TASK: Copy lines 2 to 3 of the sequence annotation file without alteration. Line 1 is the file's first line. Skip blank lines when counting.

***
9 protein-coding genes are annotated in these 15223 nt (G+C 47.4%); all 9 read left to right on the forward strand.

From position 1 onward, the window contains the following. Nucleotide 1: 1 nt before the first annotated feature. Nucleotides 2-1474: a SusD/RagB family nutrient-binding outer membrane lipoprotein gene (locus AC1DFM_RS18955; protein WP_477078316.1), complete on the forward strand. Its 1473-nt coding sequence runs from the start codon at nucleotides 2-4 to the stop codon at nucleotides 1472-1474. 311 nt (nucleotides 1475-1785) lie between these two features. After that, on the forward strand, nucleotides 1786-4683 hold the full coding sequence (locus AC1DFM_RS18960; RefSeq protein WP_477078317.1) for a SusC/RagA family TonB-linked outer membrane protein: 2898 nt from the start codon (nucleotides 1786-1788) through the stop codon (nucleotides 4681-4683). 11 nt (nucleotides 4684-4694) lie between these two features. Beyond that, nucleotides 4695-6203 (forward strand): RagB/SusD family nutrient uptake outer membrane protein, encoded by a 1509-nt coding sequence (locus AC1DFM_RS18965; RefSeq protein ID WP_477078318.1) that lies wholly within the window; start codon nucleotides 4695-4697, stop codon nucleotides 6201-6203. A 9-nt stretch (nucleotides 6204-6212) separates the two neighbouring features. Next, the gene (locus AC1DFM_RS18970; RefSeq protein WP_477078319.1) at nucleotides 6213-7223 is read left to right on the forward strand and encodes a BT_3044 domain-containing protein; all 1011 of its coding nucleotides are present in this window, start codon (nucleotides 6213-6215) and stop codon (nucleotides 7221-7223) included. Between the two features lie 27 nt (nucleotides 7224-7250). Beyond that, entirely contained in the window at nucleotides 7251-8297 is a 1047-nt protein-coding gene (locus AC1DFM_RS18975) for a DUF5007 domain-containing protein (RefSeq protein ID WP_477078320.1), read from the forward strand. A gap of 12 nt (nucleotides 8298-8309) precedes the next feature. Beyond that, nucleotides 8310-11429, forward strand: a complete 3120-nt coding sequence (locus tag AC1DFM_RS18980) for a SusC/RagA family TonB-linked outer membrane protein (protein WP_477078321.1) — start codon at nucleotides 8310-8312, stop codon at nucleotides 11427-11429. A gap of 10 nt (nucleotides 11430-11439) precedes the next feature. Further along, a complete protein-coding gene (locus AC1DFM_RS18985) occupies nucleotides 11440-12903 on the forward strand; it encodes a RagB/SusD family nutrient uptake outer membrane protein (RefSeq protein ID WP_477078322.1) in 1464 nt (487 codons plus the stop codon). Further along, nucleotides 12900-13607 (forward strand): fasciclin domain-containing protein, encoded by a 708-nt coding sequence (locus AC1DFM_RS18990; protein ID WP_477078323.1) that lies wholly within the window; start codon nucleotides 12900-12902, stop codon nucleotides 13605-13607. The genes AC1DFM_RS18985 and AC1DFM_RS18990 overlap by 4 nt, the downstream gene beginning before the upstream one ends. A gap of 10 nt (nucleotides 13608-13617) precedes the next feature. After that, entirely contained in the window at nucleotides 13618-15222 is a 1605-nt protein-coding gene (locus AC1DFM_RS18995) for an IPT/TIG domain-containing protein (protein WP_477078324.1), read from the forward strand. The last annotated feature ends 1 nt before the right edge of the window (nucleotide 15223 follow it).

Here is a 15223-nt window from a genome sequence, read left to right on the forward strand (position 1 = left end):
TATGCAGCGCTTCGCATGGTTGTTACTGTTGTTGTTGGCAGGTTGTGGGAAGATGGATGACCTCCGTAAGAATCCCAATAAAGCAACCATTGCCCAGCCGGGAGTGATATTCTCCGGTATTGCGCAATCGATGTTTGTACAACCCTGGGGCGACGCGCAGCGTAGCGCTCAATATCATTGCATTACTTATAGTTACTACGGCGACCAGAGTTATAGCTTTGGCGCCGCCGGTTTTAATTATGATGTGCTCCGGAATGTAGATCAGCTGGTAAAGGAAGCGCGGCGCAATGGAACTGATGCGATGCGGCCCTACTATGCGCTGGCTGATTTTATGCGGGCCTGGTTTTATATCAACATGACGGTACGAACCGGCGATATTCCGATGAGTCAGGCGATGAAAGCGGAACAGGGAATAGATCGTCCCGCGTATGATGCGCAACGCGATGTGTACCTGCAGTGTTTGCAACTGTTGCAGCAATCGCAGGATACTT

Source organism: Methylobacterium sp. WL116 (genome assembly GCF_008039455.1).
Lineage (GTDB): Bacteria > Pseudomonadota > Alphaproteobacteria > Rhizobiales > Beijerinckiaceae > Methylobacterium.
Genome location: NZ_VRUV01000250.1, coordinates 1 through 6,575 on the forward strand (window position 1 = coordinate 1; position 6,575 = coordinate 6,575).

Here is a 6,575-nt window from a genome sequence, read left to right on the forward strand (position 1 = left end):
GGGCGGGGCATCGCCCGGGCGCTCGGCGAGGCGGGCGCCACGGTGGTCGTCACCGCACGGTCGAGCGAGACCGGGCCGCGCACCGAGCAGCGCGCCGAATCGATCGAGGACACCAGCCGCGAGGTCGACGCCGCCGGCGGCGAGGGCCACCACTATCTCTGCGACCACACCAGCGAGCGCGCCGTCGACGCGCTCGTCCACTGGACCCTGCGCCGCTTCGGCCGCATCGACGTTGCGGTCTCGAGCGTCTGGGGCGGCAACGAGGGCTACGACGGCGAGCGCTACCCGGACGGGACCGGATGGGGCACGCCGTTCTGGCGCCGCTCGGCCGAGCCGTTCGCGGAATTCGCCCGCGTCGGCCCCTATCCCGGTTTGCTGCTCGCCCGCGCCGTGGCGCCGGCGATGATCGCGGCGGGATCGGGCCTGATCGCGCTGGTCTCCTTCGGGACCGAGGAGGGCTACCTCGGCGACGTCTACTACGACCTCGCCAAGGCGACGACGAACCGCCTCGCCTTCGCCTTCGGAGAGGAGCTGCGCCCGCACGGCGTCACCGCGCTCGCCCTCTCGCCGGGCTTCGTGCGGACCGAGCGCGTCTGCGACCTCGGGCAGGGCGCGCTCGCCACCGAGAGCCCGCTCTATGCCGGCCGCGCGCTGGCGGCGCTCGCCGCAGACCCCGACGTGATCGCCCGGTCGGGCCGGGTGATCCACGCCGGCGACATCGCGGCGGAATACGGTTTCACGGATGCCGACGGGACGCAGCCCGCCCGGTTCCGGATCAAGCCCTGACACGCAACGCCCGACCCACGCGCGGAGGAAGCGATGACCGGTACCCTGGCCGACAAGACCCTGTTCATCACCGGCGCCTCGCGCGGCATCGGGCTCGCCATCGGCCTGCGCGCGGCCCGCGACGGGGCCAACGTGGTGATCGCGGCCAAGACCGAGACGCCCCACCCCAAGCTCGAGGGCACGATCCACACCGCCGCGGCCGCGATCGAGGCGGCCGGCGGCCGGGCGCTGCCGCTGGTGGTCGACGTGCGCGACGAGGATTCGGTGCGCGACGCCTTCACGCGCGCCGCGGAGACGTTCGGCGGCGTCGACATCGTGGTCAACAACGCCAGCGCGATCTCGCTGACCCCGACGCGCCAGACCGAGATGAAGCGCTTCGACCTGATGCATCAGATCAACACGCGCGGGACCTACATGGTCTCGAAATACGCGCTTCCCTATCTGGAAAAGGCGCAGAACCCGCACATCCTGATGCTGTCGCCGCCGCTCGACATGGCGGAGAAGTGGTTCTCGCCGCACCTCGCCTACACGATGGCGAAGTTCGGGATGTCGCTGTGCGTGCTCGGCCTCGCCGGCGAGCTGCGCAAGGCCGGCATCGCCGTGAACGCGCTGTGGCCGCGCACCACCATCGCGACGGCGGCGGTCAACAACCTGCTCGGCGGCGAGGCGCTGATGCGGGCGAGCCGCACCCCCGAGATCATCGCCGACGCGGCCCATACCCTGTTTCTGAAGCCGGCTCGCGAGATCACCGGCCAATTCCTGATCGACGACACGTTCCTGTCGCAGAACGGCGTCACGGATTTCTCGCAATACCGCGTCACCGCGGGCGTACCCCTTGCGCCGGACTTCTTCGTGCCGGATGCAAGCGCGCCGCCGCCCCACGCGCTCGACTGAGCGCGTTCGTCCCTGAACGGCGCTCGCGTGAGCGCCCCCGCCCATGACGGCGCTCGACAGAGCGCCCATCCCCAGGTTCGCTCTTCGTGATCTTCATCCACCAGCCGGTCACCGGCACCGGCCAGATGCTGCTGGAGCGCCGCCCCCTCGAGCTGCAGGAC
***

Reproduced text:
From position 1 onward, the window contains the following. Nucleotide 1: 1 nt before the first annotated feature. Nucleotides 2-1474: a SusD/RagB family nutrient-binding outer membrane lipoprotein gene (locus AC1DFM_RS18955; protein WP_477078316.1), complete on the forward strand. Its 1473-nt coding sequence runs from the start codon at nucleotides 2-4 to the stop codon at nucleotides 1472-1474. 311 nt (nucleotides 1475-1785) lie between these two features. After that, on the forward strand, nucleotides 1786-4683 hold the full coding sequence (locus AC1DFM_RS18960; RefSeq protein WP_477078317.1) for a SusC/RagA family TonB-linked outer membrane protein: 2898 nt from the start codon (nucleotides 1786-1788) through the stop codon (nucleotides 4681-4683). 11 nt (nucleotides 4684-4694) lie between these two features. Beyond that, nucleotides 4695-6203 (forward strand): RagB/SusD family nutrient uptake outer membrane protein, encoded by a 1509-nt coding sequence (locus AC1DFM_RS18965; RefSeq protein ID WP_477078318.1) that lies wholly within the window; start codon nucleotides 4695-4697, stop codon nucleotides 6201-6203. A 9-nt stretch (nucleotides 6204-6212) separates the two neighbouring features. Next, the gene (locus AC1DFM_RS18970; RefSeq protein WP_477078319.1) at nucleotides 6213-7223 is read left to right on the forward strand and encodes a BT_3044 domain-containing protein; all 1011 of its coding nucleotides are present in this window, start codon (nucleotides 6213-6215) and stop codon (nucleotides 7221-7223) included. Between the two features lie 27 nt (nucleotides 7224-7250). Beyond that, entirely contained in the window at nucleotides 7251-8297 is a 1047-nt protein-coding gene (locus AC1DFM_RS18975) for a DUF5007 domain-containing protein (RefSeq protein ID WP_477078320.1), read from the forward strand. A gap of 12 nt (nucleotides 8298-8309) precedes the next feature. Beyond that, nucleotides 8310-11429, forward strand: a complete 3120-nt coding sequence (locus tag AC1DFM_RS18980) for a SusC/RagA family TonB-linked outer membrane protein (protein WP_477078321.1) — start codon at nucleotides 8310-8312, stop codon at nucleotides 11427-11429. A gap of 10 nt (nucleotides 11430-11439) precedes the next feature. Further along, a complete protein-coding gene (locus AC1DFM_RS18985) occupies nucleotides 11440-12903 on the forward strand; it encodes a RagB/SusD family nutrient uptake outer membrane protein (RefSeq protein ID WP_477078322.1) in 1464 nt (487 codons plus the stop codon). Further along, nucleotides 12900-13607 (forward strand): fasciclin domain-containing protein, encoded by a 708-nt coding sequence (locus AC1DFM_RS18990; protein ID WP_477078323.1) that lies wholly within the window; start codon nucleotides 12900-12902, stop codon nucleotides 13605-13607. The genes AC1DFM_RS18985 and AC1DFM_RS18990 overlap by 4 nt, the downstream gene beginning before the upstream one ends. A gap of 10 nt (nucleotides 13608-13617) precedes the next feature. After that, entirely contained in the window at nucleotides 13618-15222 is a 1605-nt protein-coding gene (locus AC1DFM_RS18995) for an IPT/TIG domain-containing protein (protein WP_477078324.1), read from the forward strand. The last annotated feature ends 1 nt before the right edge of the window (nucleotide 15223 follow it).

Here is a 15223-nt window from a genome sequence, read left to right on the forward strand (position 1 = left end):